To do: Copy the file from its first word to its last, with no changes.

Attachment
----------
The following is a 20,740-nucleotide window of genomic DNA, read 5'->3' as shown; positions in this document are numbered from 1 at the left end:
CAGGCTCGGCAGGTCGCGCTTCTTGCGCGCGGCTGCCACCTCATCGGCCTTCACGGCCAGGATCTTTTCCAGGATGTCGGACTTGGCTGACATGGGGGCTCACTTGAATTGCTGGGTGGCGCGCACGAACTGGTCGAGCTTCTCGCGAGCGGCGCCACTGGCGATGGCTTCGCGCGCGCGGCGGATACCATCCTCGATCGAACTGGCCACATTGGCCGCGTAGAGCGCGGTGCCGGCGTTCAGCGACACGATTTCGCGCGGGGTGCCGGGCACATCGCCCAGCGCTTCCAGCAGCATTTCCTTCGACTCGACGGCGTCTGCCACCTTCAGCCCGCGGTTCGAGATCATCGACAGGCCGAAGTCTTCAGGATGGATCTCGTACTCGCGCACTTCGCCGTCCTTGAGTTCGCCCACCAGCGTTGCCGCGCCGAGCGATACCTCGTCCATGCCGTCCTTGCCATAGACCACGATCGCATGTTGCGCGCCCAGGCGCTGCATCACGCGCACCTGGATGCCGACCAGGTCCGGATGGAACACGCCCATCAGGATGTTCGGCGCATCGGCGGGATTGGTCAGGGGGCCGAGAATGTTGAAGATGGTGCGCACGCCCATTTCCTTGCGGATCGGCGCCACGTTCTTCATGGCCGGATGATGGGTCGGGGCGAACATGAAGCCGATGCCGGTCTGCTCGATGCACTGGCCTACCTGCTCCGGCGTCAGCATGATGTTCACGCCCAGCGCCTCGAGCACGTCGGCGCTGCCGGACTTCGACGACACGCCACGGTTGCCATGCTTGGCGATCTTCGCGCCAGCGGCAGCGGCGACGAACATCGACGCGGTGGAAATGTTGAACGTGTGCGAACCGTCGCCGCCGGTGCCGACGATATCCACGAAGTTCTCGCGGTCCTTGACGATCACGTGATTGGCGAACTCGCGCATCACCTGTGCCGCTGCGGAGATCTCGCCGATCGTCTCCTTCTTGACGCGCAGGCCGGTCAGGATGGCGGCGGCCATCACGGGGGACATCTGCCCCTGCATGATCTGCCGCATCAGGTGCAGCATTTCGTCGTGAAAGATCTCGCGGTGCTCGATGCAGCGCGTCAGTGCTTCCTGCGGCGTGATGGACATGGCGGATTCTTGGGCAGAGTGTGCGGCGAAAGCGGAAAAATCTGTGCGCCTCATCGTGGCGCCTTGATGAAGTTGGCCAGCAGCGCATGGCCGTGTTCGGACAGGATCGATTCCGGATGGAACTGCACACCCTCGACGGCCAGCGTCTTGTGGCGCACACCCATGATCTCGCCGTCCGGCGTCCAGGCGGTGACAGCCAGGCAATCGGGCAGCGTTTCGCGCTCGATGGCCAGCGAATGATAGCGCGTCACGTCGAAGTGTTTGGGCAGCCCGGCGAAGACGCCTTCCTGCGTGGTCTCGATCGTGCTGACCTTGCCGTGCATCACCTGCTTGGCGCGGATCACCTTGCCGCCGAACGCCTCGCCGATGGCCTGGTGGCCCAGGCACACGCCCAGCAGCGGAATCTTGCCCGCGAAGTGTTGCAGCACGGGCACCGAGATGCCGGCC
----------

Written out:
The following is a 20,740-nucleotide window of genomic DNA, read 5'->3' as shown; positions in this document are numbered from 1 at the left end:
CAGGCTCGGCAGGTCGCGCTTCTTGCGCGCGGCTGCCACCTCATCGGCCTTCACGGCCAGGATCTTTTCCAGGATGTCGGACTTGGCTGACATGGGGGCTCACTTGAATTGCTGGGTGGCGCGCACGAACTGGTCGAGCTTCTCGCGAGCGGCGCCACTGGCGATGGCTTCGCGCGCGCGGCGGATACCATCCTCGATCGAACTGGCCACATTGGCCGCGTAGAGCGCGGTGCCGGCGTTCAGCGACACGATTTCGCGCGGGGTGCCGGGCACATCGCCCAGCGCTTCCAGCAGCATTTCCTTCGACTCGACGGCGTCTGCCACCTTCAGCCCGCGGTTCGAGATCATCGACAGGCCGAAGTCTTCAGGATGGATCTCGTACTCGCGCACTTCGCCGTCCTTGAGTTCGCCCACCAGCGTTGCCGCGCCGAGCGATACCTCGTCCATGCCGTCCTTGCCATAGACCACGATCGCATGTTGCGCGCCCAGGCGCTGCATCACGCGCACCTGGATGCCGACCAGGTCCGGATGGAACACGCCCATCAGGATGTTCGGCGCATCGGCGGGATTGGTCAGGGGGCCGAGAATGTTGAAGATGGTGCGCACGCCCATTTCCTTGCGGATCGGCGCCACGTTCTTCATGGCCGGATGATGGGTCGGGGCGAACATGAAGCCGATGCCGGTCTGCTCGATGCACTGGCCTACCTGCTCCGGCGTCAGCATGATGTTCACGCCCAGCGCCTCGAGCACGTCGGCGCTGCCGGACTTCGACGACACGCCACGGTTGCCATGCTTGGCGATCTTCGCGCCAGCGGCAGCGGCGACGAACATCGACGCGGTGGAAATGTTGAACGTGTGCGAACCGTCGCCGCCGGTGCCGACGATATCCACGAAGTTCTCGCGGTCCTTGACGATCACGTGATTGGCGAACTCGCGCATCACCTGTGCCGCTGCGGAGATCTCGCCGATCGTCTCCTTCTTGACGCGCAGGCCGGTCAGGATGGCGGCGGCCATCACGGGGGACATCTGCCCCTGCATGATCTGCCGCATCAGGTGCAGCATTTCGTCGTGAAAGATCTCGCGGTGCTCGATGCAGCGCGTCAGTGCTTCCTGCGGCGTGATGGACATGGCGGATTCTTGGGCAGAGTGTGCGGCGAAAGCGGAAAAATCTGTGCGCCTCATCGTGGCGCCTTGATGAAGTTGGCCAGCAGCGCATGGCCGTGTTCGGACAGGATCGATTCCGGATGGAACTGCACACCCTCGACGGCCAGCGTCTTGTGGCGCACACCCATGATCTCGCCGTCCGGCGTCCAGGCGGTGACAGCCAGGCAATCGGGCAGCGTTTCGCGCTCGATGGCCAGCGAATGATAGCGCGTCACGTCGAAGTGTTTGGGCAGCCCGGCGAAGACGCCTTCCTGCGTGGTCTCGATCGTGCTGACCTTGCCGTGCATCACCTGCTTGGCGCGGATCACCTTGCCGCCGAACGCCTCGCCGATGGCCTGGTGGCCCAGGCACACGCCCAGCAGCGGAATCTTGCCCGCGAAGTGTTGCAGCACGGGCACCGAGATGCCGGCC